Trump nominates 9 to federal court vacancies

  • Print.


Updated: Nine more nominees for federal judgeships were announced Tuesday by the White House.

The newest wave of nominees are:

• Mark Bennett, former attorney general of Hawaii, to the San Francisco-based 9th U.S. Circuit Court of Appeals.

• Andrew Oldham, general counsel for Texas Gov. Greg Abbott, to the New Orleans-based 5th U.S. Circuit Court of Appeals.

• Michael Scudder Jr., a partner at Skadden Arps Slate Meagher & Flom in Chicago, to the Chicago-based 7th U.S. Circuit Court of Appeals.

• U.S. District Judge Amy St. Eve of the Northern District of Illinois to the 7th U.S. Circuit Court of Appeals.

• Minnesota State District Court Judge Nancy Brasel to the U.S. District Court for the District of Minnesota.

• Thomas Kleeh, a labor litigator with Steptoe & Johnson in West Virginia, to the U.S. District Court for the Northern District of West Virginia.

• Peter Phipps, a senior trial counsel in the federal programs branch of the Department of Justice’s Civil Division, to the U.S. District Court for the Western District of Pennsylvania.

• Eric Tostrud, a full-time faculty member at Mitchell Hamline School of Law in St. Paul, Minnesota, and a practicing lawyer, to the U.S. District Court for the District of Minnesota.

• U.S. Magistrate Judge C.J. Williams of the U.S. District Court for the Northern District of Iowa, to a full district judgeship in the same court.

Gov. Abbott took to Twitter to praise the choice of Oldham, who has worked as his general counsel since the beginning of January.

“This is an excellent choice of a strict construction constitutionalist. I think he’s even better than Gorsuch,” Abbott tweeted, referencing the newest U.S. Supreme Court justice.

U.S. Sens. Mazie Hirono and Brian Schatz, both Democrats from Hawaii, praised the choice of Bennett, a Republican.

The Honolulu Star-Advertiser reports that Sen. Schatz said Bennett “has a long and distinguished career as a lawyer and public servant in Hawaii that makes him well-qualified to serve as a judge on the Ninth Circuit Court of Appeals.”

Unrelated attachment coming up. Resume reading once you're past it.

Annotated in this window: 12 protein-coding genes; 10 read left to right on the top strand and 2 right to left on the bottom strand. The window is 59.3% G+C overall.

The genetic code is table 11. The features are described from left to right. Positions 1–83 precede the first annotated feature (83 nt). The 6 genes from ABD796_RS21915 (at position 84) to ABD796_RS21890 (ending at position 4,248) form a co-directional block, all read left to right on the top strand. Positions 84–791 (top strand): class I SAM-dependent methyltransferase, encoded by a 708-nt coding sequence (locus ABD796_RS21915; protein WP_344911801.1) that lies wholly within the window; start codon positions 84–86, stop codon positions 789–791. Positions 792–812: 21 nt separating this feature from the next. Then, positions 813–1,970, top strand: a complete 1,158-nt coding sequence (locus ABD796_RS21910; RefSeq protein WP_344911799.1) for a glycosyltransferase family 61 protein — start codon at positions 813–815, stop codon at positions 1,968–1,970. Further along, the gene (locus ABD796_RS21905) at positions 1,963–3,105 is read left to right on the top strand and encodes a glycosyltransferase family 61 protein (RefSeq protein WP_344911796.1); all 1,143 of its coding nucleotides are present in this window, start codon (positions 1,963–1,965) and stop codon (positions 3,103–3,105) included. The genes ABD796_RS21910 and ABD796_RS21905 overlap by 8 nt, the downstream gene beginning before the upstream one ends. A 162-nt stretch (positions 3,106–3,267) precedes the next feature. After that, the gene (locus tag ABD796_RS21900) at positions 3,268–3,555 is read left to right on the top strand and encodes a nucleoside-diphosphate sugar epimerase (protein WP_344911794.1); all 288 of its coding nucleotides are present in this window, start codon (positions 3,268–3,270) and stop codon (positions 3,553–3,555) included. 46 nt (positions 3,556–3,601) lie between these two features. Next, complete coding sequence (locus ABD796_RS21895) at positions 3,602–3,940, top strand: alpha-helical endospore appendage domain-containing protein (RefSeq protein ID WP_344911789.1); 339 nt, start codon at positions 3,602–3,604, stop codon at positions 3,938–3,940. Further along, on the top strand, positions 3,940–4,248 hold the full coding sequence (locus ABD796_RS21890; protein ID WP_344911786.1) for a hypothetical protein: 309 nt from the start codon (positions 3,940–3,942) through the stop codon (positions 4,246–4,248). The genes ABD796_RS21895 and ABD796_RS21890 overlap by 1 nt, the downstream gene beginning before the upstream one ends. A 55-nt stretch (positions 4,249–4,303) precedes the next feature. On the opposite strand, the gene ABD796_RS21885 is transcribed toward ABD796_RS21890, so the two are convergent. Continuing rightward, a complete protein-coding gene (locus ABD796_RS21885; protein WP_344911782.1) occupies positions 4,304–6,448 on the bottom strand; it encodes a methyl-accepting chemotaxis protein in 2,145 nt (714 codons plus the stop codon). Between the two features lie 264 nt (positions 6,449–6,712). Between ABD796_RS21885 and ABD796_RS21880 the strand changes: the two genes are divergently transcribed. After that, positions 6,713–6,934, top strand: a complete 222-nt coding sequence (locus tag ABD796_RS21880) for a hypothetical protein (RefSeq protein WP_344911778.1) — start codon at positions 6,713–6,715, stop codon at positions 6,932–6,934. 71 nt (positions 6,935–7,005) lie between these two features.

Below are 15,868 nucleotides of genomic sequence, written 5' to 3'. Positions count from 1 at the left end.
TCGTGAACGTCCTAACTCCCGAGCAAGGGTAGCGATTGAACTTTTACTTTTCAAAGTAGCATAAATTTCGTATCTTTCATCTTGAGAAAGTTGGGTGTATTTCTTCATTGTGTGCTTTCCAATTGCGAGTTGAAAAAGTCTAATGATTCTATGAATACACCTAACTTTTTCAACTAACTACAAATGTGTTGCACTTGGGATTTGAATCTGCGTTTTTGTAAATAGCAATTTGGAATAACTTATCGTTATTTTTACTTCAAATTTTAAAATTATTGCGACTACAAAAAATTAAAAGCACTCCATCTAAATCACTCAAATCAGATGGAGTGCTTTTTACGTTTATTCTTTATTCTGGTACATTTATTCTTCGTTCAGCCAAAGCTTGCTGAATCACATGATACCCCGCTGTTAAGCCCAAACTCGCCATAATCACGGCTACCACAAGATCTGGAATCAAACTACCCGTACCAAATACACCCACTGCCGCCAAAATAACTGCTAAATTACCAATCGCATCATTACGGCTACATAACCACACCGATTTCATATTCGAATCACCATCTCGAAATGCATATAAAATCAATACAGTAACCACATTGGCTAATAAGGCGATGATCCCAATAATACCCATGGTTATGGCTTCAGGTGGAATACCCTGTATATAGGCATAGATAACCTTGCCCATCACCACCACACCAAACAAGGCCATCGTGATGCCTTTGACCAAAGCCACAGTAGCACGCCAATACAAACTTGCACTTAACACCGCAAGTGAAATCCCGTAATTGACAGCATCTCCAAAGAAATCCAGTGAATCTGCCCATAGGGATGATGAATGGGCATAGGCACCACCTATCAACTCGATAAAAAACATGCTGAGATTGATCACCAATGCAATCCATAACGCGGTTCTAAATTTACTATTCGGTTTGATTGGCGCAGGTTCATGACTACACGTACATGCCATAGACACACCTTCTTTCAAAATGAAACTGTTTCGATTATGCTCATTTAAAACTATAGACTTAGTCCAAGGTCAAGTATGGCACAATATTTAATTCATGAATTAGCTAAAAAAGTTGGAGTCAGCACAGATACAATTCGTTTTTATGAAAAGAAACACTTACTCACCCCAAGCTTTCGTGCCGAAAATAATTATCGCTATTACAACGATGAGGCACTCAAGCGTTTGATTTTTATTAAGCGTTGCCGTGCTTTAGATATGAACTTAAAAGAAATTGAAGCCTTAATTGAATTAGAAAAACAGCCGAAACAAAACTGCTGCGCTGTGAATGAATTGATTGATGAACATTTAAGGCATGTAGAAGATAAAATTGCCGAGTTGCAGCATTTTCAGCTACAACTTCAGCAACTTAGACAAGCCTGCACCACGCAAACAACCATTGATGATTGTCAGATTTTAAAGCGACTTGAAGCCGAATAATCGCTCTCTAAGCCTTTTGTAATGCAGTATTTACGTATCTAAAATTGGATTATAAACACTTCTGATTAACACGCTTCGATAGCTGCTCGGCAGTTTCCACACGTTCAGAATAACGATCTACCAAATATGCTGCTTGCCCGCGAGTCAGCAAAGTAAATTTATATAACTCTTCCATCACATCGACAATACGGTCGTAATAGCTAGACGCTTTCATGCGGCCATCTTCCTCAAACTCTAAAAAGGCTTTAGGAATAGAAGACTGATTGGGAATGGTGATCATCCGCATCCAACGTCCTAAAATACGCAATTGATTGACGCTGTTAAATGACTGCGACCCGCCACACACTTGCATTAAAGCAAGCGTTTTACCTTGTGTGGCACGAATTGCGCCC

Such bipartisan support is seen as a good omen for Bennett’s nomination.

The Chicago Sun-Times reports that U.S. Sen. Dick Durbin was consulted on the picks from his state. Sen. Durbin and Sen. Tammy Duckworth, both Democrats., praised the picks, according to Law360.com.

Judge St. Eve, a 7th Circuit nominee and originally appointed to the district court by President George W. Bush in 2002, reprimanded then-businessman Donald Trump for combative testimony during a 2013 trial over claims made by his company regarding two condos in Trump International Hotel and Tower in Chicago. The jury found for Trump against an 87-year-old plaintiff.

Before this current wave of nominations, there were 26 others awaiting confirmation in the Senate. All nominees will require a vote out of the U.S. Senate Judiciary Committee and approval from the full senate, which requires 51 votes.

Even with four nominees receiving “not qualified” ratings from the ABA, President Trump saw 23 of his appointments become judges in his first 12 months in office, which included 13 appeals judges and Gorsuch.

However, USA Today notes a lack of racial diversity as 80 of Trump’s first 87 selections are white. The president has nominated five Asian-Americans, one African-American and one Latino.

Carrie Severino, chief counsel at the conservative Judicial Crisis Network, told USA Today that the quality of those selected matters most.

“President Trump isn’t looking for people to fit a quota. He’s looking for people with a principled judicial philosophy,” she says. “The fundamental question is making sure we have judges who are going to be faithful to the Constitution.”

Kristen Clarke, president of the Lawyers’ Committee for Civil Rights Under Law, disagrees.

“It is most unfortunate,” she says. “It turns the clock back on years of work and effort that went into promoting judicial diversity.”

See also Trump’s judicial nominees are the least diverse in three decades

Adds new information on racial breakdown, quotes at 4:50 p.m.

Give us feedback, share a story tip or update, or report an error.